## Handbook of the Steam-engine |

### What people are saying - Write a review

We haven't found any reviews in the usual places.

### Contents

174 | |

180 | |

199 | |

208 | |

216 | |

222 | |

255 | |

287 | |

57 | |

66 | |

74 | |

90 | |

91 | |

100 | |

107 | |

114 | |

124 | |

134 | |

140 | |

150 | |

157 | |

168 | |

294 | |

301 | |

310 | |

311 | |

320 | |

329 | |

372 | |

380 | |

386 | |

399 | |

423 | |

429 | |

453 | |

### Other editions - View all

### Common terms and phrases

40 inches 64 inches added air-pump amount atmosphere beam body boiler bottom breadth centre chimney circle coal column common consequently constant crank cube cubic cylinder cylinder in inches depth determine diagram diameter divided divisor engine equal Example expansion expressed falling feet figure FIND THE PROPER follows foot force fraction given gives greater half heat horse-power horses hour inches diameter increased indicated iron length less logarithm manner mean measure minute motion moving multiplied nearly nominal obtained passing performed pipe piston pound pressure proper proper thickness proportion pump quantity quotient raised represented resistance result rule shillings ship side speed square feet square inch square root steam strength stroke subtract suppose surface taken temperature term tion tubes valve velocity vessel volume weight wheel whole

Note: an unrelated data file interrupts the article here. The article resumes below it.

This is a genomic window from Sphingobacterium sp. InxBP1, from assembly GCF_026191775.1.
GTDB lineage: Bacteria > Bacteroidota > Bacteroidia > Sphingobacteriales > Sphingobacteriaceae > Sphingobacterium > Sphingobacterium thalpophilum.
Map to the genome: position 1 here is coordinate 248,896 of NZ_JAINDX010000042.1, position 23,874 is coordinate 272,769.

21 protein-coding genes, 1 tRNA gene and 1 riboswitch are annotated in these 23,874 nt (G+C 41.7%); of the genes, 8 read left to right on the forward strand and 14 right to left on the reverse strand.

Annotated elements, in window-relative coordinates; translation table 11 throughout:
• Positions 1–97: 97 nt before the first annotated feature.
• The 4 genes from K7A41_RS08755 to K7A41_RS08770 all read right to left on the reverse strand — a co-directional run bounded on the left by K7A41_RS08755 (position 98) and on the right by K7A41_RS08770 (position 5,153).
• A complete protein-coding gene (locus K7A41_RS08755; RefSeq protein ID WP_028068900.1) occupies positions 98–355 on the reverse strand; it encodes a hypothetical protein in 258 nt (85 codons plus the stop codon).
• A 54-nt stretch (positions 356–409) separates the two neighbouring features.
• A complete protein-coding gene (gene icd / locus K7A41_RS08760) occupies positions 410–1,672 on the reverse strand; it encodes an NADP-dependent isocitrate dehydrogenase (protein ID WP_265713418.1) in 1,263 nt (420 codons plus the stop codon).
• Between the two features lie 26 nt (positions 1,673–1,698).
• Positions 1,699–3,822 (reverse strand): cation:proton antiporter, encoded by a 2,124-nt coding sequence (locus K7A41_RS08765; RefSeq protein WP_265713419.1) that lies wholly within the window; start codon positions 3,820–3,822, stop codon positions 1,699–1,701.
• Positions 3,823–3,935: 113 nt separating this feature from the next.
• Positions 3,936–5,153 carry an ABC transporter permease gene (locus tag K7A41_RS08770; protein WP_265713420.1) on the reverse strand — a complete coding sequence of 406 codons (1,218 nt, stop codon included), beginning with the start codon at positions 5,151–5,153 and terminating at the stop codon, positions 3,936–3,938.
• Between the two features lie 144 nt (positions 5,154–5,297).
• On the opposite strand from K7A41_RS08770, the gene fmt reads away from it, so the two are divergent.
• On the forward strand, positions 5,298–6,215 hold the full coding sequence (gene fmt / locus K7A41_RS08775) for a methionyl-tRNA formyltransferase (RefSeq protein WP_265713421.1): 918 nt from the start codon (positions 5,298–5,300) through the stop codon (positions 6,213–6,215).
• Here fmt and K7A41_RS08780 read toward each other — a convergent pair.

### Popular passages

Page 211 - Constant of an engine is found by multiplying the area of the piston in square inches by the speed of the piston in feet per minute and dividing the product by 33,000. It is the power the engine would develop with one pound mean effective pressure. To find the horse-power of the engine, multiply the MEP of the diagram by this constant.

Page 278 - Rule : Multiply the square of the diameter of the cylinder in inches by the cube root of the stroke in feet, and divide the product by 47. The quotient is the nominal horse-power of the engine.

Page 103 - ... is the same as that which a heavy body would acquire in falling from the height of an atmosphere composed of the gas in question of uniform density throughout.